Trucking WagesAugust 12, 2022
Driver SatisfactionAugust 29, 2022
A couple of seemingly unrelated pieces of recent news help us put the future arc of the commercial freight world in clearer focus.
The State of California announced plans required all new cars to be zero-emission vehicles by 2035:
“If approved, the regulations are expected to significantly reduce vehicle carbon dioxide emissions, as well as smog-forming nitrogen oxides over the next two decades. It could also lead the way in transforming America’s aging fleet of gasoline-powered automobiles.”
The important of this cannot be overstated. California often leads the way; many other states adopt similar regulations.
For a state that already sells 43% of all the electric vehicles in the nation, this is an enormous step forward.
The effect? A reduction in pollution. A reduction in deaths from heart disease. A reduction in emergency room visits for asthma.
And over here in Texas, the state is set to receive more than $101 million from the federal government for six infrastructure projects, including:
- $13.6 million for The Port of Port Arthur Navigation District to convert an abandoned railyard, toward modernizing the cargo storage and staging area. That includes stormwater management, relocation of utilities underground. “The project will reduce truck idling and emissions, improve freight mobility and multimodal transfer capabilities, improve access to jobs and local economic development, while addressing racial equity and improving transportation resiliency.”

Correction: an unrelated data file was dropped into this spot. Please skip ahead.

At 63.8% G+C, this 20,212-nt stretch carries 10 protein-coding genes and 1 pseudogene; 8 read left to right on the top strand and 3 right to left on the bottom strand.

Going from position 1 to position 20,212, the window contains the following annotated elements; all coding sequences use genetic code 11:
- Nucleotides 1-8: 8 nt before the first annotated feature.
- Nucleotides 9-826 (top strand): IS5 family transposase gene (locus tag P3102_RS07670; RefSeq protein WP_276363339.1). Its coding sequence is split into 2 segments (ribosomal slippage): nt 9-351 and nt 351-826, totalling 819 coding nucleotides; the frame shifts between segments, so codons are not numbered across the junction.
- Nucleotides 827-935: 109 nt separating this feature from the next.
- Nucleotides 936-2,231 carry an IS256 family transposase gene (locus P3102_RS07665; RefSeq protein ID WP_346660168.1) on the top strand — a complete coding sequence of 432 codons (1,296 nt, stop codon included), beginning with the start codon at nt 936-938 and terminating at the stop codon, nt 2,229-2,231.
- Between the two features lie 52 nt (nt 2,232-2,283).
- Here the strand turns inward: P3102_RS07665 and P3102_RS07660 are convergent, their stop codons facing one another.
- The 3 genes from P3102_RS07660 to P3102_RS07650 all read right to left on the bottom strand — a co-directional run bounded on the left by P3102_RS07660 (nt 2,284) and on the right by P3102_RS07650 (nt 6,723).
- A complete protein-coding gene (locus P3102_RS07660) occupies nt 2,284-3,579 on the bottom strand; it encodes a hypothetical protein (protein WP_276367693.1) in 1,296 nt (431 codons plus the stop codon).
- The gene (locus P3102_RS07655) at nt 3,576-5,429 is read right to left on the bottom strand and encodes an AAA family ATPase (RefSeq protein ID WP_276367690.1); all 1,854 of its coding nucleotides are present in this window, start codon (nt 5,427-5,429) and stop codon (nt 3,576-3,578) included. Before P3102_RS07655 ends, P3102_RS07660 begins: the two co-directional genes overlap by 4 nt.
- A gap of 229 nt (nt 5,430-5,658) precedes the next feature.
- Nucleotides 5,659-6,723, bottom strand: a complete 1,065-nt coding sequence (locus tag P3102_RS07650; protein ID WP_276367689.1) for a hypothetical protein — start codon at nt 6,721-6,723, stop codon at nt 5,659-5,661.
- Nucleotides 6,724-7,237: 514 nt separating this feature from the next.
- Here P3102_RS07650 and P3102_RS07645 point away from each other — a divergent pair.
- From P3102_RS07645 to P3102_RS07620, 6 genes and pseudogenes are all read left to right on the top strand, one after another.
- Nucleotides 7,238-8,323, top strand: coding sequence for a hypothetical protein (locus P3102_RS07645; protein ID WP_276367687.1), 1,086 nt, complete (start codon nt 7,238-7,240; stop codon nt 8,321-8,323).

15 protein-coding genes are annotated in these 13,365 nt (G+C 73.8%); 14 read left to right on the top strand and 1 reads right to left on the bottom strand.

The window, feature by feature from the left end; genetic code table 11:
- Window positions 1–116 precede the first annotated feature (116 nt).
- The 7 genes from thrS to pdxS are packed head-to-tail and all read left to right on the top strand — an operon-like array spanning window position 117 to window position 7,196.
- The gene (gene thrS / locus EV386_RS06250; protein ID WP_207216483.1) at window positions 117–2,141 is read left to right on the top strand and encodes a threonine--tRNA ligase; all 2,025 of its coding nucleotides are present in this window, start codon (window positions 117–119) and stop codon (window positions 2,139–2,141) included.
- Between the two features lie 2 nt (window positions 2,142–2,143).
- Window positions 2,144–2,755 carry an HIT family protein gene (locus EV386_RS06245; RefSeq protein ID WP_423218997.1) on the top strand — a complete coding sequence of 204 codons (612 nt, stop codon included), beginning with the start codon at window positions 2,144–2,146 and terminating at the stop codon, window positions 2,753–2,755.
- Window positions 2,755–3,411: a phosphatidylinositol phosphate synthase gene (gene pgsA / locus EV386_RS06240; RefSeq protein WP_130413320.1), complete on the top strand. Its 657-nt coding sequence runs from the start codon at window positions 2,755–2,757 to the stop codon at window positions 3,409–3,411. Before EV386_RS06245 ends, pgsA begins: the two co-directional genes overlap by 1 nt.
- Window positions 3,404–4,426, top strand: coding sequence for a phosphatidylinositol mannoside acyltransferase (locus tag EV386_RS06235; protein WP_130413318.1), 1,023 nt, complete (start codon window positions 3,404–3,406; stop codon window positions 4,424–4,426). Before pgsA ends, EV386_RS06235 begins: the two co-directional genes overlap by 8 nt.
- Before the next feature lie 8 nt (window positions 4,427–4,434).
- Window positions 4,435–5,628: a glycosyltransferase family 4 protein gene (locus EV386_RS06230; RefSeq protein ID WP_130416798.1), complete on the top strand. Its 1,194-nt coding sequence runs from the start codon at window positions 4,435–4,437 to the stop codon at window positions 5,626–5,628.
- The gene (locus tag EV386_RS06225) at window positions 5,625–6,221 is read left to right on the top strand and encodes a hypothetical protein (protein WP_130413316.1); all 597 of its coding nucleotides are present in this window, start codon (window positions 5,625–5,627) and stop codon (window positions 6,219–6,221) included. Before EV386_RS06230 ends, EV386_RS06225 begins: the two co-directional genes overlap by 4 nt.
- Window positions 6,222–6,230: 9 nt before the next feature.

- $25 million “to construct over 30 miles of sidewalk in the half-mile radius of DART’s 8th & Corinth, Morrell, Illinois, and Kiest Stations” in Dallas. That includes repair and construction of inadequate or missing sidewalks and improved safety for pedestrians and transit riders. All in all, the project is designed to “improve transit access in a community where 17% of the population lacks access to a personal vehicle.”
Two of the most populated states in the country, working on major changes and infrastructure improvements. It’s designed to make the roads and public transportation safer, the air cleaner.
Here’s to cleaner lungs and fewer traffic jams.